The GPU Shortage Deepened My Existential Dread

My preteen son’s laptop had been warning us for months that it was ready to quit forever. The battery had stopped charging properly, the hinge was loose, and, after years of vigorous Minecraft commands, the W key had fallen off. When it finally died on New Year’s Day, West was stricken with panic. His eyes widened as he looked up at me and whispered in horror, “Oh no.”

After our schools closed last spring, online gaming became his lifeline, his sole source of peer connection. I tried to convince him it wasn’t so bad: He’d been saving money to build a gaming PC for a year. Now that his laptop had died, I’d help him with the cost. But West was not reassured. He explained that he could buy nearly all the parts for a gaming PC, but we’d have a hard time finding a graphics card he needed to complete it. Covid-19, he told me, had increased demand and led to a shortage. “I’m sure it will be fine,” I said. I assumed that the graphics card shortage would be like the toilet paper shortage we witnessed last March: a fleeting problem that the market would correct. I was totally wrong.

If I had done my own research, I would have learned that multiple factors prompted the graphics card shortage, beginning with manufacturing and shipping delays during the onset of the pandemic. Just as supply dropped, demand increased exponentially as people who were stuck at home turned to online gaming for entertainment and connection. The problem has been compounded, as my son has repeatedly explained to me with moral outrage in his voice, by bots who buy up the limited supply the moment it becomes available and resell at an astronomical markup. The shortage would continue for the long term, and that’s not even to mention the people buying graphics cards for the purpose of cryptocurrency mining.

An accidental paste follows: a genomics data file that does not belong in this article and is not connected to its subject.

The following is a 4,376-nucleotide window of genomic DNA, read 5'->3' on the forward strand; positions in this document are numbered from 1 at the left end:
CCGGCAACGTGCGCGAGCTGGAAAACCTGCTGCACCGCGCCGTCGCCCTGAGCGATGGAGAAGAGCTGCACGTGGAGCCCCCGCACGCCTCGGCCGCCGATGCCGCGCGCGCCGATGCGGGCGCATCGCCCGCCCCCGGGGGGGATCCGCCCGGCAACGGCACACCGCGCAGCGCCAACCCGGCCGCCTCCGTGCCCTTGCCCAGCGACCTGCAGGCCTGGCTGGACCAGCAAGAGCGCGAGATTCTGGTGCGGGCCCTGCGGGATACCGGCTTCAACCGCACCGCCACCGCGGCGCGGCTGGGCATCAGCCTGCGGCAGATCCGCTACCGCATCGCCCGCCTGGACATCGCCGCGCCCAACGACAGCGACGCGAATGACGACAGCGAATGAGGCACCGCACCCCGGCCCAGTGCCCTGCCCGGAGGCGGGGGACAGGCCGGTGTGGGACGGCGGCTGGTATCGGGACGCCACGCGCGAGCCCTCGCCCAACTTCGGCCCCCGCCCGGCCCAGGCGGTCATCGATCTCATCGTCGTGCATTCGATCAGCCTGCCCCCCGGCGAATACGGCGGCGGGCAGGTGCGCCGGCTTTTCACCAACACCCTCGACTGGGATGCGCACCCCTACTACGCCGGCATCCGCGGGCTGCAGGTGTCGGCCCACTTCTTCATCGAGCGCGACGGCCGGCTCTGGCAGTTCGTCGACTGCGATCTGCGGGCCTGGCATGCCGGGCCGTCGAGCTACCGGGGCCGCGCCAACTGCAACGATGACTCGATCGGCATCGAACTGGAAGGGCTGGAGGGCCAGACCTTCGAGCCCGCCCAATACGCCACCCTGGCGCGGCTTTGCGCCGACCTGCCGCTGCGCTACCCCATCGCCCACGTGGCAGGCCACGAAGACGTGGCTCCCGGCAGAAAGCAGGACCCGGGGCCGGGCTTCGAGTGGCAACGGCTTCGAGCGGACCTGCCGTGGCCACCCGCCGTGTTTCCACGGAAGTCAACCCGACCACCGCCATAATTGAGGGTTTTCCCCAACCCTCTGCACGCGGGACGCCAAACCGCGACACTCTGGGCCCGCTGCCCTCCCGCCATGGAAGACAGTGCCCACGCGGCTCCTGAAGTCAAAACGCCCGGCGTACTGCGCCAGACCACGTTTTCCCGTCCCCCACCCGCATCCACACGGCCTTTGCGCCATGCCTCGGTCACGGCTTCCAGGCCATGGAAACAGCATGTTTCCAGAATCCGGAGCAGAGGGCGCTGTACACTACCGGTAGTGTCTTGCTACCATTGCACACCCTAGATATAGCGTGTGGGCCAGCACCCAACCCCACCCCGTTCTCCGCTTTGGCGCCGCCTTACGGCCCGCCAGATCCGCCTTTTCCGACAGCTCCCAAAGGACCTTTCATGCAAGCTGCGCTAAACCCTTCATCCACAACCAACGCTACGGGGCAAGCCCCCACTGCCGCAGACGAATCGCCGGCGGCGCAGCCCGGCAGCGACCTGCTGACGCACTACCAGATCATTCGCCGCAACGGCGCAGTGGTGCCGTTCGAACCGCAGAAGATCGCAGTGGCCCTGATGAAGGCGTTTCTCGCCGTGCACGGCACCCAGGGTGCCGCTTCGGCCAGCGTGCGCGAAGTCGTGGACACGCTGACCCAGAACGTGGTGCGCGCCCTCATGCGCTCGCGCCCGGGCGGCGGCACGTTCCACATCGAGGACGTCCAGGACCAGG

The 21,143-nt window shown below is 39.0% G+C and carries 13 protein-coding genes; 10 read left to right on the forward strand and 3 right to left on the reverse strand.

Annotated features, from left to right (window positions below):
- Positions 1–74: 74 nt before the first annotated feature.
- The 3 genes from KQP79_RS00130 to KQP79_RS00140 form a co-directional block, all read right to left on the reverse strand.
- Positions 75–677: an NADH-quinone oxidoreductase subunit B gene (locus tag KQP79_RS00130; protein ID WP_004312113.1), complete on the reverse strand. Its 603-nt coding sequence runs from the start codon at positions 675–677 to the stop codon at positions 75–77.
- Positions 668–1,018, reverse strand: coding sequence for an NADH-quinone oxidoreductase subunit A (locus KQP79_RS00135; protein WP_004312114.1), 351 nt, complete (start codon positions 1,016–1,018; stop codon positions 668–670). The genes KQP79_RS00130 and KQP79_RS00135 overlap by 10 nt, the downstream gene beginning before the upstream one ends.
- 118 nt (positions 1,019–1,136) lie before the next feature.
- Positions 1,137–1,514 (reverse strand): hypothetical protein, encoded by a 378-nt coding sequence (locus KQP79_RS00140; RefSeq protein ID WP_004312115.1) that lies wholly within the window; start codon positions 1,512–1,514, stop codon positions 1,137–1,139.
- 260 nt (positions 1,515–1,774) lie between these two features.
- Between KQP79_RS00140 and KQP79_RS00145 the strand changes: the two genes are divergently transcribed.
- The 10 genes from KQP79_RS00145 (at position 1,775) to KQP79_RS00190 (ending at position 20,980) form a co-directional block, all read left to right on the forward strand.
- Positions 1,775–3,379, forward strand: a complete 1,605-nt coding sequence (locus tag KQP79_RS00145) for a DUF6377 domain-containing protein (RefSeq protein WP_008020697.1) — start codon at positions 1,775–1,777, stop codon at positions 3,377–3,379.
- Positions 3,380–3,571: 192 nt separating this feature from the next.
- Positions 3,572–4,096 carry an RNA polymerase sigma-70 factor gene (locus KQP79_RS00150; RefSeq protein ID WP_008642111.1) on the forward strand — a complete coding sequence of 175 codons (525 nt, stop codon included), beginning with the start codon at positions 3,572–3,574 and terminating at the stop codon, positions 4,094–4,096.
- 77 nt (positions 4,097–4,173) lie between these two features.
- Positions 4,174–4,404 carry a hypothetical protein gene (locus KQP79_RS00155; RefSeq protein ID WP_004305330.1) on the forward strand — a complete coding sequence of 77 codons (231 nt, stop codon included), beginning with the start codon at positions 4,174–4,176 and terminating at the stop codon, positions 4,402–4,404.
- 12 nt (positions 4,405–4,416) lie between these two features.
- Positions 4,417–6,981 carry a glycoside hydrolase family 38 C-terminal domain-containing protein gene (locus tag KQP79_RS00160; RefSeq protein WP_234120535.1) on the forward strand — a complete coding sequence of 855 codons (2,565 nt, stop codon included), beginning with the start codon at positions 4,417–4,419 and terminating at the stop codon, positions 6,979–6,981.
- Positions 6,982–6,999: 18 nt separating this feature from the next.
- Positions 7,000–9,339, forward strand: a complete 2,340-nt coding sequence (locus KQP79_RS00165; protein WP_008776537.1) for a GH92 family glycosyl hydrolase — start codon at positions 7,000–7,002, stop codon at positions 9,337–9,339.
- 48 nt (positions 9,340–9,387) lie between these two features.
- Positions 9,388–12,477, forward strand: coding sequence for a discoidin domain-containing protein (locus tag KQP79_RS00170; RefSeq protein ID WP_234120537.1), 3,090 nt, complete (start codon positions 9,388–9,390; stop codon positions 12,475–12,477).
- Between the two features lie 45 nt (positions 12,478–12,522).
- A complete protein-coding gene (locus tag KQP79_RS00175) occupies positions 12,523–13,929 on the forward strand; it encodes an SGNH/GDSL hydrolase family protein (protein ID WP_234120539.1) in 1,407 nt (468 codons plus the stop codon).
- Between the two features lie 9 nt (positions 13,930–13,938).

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Many parents like me have watched their children withdraw over the past year, become sullen and angry and develop difficulty sleeping and eating. In the first months of social distancing, West spent hours in the bathroom with the door locked and the fan on. When we shouted through the door to ask him to join us, he told us he wanted to be alone. It took intense negotiation to get him to shower and eat. Little seemed to cheer him, and yet I heard a clear lift in his voice when he played Minecraft while talking over Discord with friends. He often carried his laptop downstairs and gabbed into his headset while finally eating the sandwich I’d offered him hours before.

West had grown so many inches in quarantine that he barely resembled his pre-Covid self. His voice had dropped and his feet had grown 3 sizes, but when he was gaming, I got a glimpse of who my son would be if Covid hadn’t upended our routines. For West, the Minecraft server was a world that existed outside of Covid, a site free of the restrictions that defined social distancing. Villagers didn’t have to stand 6 feet apart or wear masks, and players could avoid death by simply shifting to creative mode.

I was surprised by how much his regular social development continued there. He was loud in Minecraft; he made new friends in Minecraft. I even listened to him and his peers resolve social conflicts while playing Minecraft. When a player falsely accused my son’s oldest friend of stealing cobblestone and a blaze rod, West intervened on his behalf and threatened to temporarily shut his server down. I was proud of him for taking a stand, and grateful that Minecraft had offered me a window into who my son was among his peers.

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